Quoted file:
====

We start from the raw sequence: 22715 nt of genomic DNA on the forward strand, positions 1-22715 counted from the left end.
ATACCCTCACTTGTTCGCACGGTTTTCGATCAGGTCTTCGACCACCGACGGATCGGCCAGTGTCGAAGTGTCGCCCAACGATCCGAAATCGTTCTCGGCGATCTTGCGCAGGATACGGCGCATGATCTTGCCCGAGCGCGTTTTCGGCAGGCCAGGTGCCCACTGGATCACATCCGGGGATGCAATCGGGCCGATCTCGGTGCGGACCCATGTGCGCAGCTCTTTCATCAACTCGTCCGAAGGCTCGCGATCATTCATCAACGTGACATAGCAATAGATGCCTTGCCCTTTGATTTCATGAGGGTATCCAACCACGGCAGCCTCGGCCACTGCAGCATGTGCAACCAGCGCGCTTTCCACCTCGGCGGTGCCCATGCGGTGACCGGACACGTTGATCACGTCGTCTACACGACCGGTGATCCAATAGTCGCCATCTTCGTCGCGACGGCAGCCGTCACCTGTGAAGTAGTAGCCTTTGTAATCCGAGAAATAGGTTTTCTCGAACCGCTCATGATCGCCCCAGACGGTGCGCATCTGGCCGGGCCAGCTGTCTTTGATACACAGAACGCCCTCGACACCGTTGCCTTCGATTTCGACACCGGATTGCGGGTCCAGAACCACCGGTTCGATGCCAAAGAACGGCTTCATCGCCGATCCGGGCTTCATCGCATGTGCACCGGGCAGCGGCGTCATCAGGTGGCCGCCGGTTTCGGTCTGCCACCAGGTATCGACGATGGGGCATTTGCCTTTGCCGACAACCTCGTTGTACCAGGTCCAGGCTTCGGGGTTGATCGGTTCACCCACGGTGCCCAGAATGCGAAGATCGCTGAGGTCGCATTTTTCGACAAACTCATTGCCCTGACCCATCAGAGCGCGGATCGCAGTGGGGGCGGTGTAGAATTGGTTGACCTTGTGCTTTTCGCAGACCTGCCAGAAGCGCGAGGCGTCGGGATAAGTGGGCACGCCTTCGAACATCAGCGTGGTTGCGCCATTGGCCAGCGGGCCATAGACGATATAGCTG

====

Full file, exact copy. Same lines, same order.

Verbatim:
We start from the raw sequence: 22715 nt of genomic DNA on the forward strand, positions 1-22715 counted from the left end.
ATACCCTCACTTGTTCGCACGGTTTTCGATCAGGTCTTCGACCACCGACGGATCGGCCAGTGTCGAAGTGTCGCCCAACGATCCGAAATCGTTCTCGGCGATCTTGCGCAGGATACGGCGCATGATCTTGCCCGAGCGCGTTTTCGGCAGGCCAGGTGCCCACTGGATCACATCCGGGGATGCAATCGGGCCGATCTCGGTGCGGACCCATGTGCGCAGCTCTTTCATCAACTCGTCCGAAGGCTCGCGATCATTCATCAACGTGACATAGCAATAGATGCCTTGCCCTTTGATTTCATGAGGGTATCCAACCACGGCAGCCTCGGCCACTGCAGCATGTGCAACCAGCGCGCTTTCCACCTCGGCGGTGCCCATGCGGTGACCGGACACGTTGATCACGTCGTCTACACGACCGGTGATCCAATAGTCGCCATCTTCGTCGCGACGGCAGCCGTCACCTGTGAAGTAGTAGCCTTTGTAATCCGAGAAATAGGTTTTCTCGAACCGCTCATGATCGCCCCAGACGGTGCGCATCTGGCCGGGCCAGCTGTCTTTGATACACAGAACGCCCTCGACACCGTTGCCTTCGATTTCGACACCGGATTGCGGGTCCAGAACCACCGGTTCGATGCCAAAGAACGGCTTCATCGCCGATCCGGGCTTCATCGCATGTGCACCGGGCAGCGGCGTCATCAGGTGGCCGCCGGTTTCGGTCTGCCACCAGGTATCGACGATGGGGCATTTGCCTTTGCCGACAACCTCGTTGTACCAGGTCCAGGCTTCGGGGTTGATCGGTTCACCCACGGTGCCCAGAATGCGAAGATCGCTGAGGTCGCATTTTTCGACAAACTCATTGCCCTGACCCATCAGAGCGCGGATCGCAGTGGGGGCGGTGTAGAATTGGTTGACCTTGTGCTTTTCGCAGACCTGCCAGAAGCGCGAGGCGTCGGGATAAGTGGGCACGCCTTCGAACATCAGCGTGGTTGCGCCATTGGCCAGCGGGCCATAGACGATATAGCTG